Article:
Advertisement

Preface

      It is well known that patients with chromosomal aberrations tend to associate with epilepsy in a higher frequency in comparison with general population, and that, notwithstanding the above general trend, there are a considerable difference in the incidences of epilepsy association among various chromosomal aberrations; in some the rate is nearly the same or only slightly increased, while in others the association is extremely frequent up to such a level that physicians could easily suspect a potential critical role of a particular chromosomal abnormality in causing epileptic phenotype. In the latter case, hunting for the epilepsy-causing gene is much easier, because the candidate gene is highly likely to locate in an already delineated specific area of a chromosome (deletion, duplication, translocation, etc.). Thus, it will be an efficient research strategy to identify such chromosomopathy syndromes with high association of epilepsy as a research target.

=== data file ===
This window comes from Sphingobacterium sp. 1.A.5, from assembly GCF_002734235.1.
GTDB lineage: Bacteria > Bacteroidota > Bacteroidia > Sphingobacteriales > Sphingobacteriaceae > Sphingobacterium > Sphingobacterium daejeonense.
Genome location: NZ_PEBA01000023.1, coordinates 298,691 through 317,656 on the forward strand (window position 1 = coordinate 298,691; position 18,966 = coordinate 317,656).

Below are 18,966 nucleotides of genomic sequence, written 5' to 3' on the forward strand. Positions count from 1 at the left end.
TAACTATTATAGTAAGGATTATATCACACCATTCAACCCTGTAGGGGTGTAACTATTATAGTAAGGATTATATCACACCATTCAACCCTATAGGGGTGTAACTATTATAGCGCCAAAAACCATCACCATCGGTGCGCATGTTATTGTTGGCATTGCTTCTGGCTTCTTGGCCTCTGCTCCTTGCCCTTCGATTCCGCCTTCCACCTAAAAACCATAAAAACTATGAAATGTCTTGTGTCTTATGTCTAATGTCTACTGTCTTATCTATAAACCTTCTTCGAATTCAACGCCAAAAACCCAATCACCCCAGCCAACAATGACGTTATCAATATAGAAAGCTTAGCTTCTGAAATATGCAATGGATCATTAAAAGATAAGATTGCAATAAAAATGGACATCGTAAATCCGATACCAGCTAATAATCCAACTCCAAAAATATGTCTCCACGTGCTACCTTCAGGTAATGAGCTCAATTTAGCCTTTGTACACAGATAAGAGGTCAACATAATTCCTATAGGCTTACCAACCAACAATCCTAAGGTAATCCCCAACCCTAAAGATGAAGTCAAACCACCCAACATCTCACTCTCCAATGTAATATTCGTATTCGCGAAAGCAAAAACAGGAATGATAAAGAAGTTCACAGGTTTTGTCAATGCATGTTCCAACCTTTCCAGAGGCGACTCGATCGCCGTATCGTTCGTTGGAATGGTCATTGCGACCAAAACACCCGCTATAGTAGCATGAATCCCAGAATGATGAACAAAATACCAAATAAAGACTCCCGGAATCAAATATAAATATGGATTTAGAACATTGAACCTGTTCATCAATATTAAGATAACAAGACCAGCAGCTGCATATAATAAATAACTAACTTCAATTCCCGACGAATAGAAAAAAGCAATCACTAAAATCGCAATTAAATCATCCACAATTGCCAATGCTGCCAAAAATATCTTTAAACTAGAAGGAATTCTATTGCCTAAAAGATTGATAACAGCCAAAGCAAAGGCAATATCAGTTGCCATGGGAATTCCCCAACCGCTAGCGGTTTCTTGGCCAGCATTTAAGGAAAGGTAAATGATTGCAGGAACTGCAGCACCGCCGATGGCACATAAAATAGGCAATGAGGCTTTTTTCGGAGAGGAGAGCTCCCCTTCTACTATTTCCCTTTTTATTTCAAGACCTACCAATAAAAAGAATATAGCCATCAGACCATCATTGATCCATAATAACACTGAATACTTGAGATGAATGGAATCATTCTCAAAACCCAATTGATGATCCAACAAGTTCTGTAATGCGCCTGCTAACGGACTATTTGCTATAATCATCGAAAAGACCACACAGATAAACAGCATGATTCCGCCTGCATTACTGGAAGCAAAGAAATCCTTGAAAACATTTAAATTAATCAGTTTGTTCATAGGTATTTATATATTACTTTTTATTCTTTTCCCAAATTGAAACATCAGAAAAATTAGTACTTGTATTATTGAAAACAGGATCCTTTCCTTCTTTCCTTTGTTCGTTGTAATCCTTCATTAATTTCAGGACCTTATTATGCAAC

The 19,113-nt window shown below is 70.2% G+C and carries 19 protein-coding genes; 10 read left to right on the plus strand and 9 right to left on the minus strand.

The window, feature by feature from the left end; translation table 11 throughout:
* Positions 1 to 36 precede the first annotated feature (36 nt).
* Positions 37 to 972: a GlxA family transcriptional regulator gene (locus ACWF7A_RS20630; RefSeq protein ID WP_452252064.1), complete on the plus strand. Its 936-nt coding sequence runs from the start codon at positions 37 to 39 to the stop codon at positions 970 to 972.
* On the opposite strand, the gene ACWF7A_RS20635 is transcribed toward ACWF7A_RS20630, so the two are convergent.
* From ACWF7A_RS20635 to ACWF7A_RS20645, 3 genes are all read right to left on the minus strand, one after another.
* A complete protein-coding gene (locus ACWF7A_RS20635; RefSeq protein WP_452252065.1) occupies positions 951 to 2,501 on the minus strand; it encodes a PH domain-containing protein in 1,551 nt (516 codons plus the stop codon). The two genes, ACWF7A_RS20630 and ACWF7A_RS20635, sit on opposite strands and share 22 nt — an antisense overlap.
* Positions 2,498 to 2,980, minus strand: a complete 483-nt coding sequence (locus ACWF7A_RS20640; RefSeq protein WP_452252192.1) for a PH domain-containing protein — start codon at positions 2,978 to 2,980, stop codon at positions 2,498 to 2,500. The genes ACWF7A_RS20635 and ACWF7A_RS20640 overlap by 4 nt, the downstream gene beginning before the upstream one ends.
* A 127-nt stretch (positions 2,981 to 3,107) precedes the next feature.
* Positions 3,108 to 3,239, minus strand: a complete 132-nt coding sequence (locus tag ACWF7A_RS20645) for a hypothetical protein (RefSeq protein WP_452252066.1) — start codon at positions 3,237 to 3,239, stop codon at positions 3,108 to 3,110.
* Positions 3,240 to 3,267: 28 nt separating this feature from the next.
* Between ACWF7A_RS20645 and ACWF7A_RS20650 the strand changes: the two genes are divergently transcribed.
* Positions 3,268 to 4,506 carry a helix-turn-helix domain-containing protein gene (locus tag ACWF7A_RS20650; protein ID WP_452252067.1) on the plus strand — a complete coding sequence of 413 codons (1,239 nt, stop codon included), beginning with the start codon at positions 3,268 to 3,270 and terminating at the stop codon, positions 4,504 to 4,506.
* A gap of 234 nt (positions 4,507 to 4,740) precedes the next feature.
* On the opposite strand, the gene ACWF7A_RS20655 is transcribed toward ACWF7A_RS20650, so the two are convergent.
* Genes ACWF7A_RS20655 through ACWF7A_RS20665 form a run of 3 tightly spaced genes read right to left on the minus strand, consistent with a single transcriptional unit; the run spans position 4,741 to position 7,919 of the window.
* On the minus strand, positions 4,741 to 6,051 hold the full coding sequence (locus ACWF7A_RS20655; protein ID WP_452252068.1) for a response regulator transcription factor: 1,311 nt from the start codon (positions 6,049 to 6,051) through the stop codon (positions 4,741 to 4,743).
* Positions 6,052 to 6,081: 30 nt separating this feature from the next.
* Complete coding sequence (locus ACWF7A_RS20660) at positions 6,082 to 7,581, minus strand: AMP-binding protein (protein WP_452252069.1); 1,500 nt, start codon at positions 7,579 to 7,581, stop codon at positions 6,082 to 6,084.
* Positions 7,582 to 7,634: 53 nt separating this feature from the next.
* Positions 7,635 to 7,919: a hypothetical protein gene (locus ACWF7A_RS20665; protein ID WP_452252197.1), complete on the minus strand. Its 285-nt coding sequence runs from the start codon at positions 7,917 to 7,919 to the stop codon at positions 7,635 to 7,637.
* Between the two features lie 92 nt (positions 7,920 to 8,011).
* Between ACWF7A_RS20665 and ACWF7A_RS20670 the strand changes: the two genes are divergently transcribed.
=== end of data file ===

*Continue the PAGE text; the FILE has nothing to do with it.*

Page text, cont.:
To read this article in full you will need to make a payment

      Purchase one-time access:

      Academic & Personal: 24 hour online accessCorporate R&D Professionals: 24 hour online access
      One-time access price info
      • For academic or personal research use, select 'Academic and Personal'
      • For corporate R&D use, select 'Corporate R&D Professionals'

      Subscribe:

      Subscribe to Brain and Development
      Already a print subscriber? Claim online access
      Already an online subscriber? Sign in
      Institutional Access: Sign in to ScienceDirect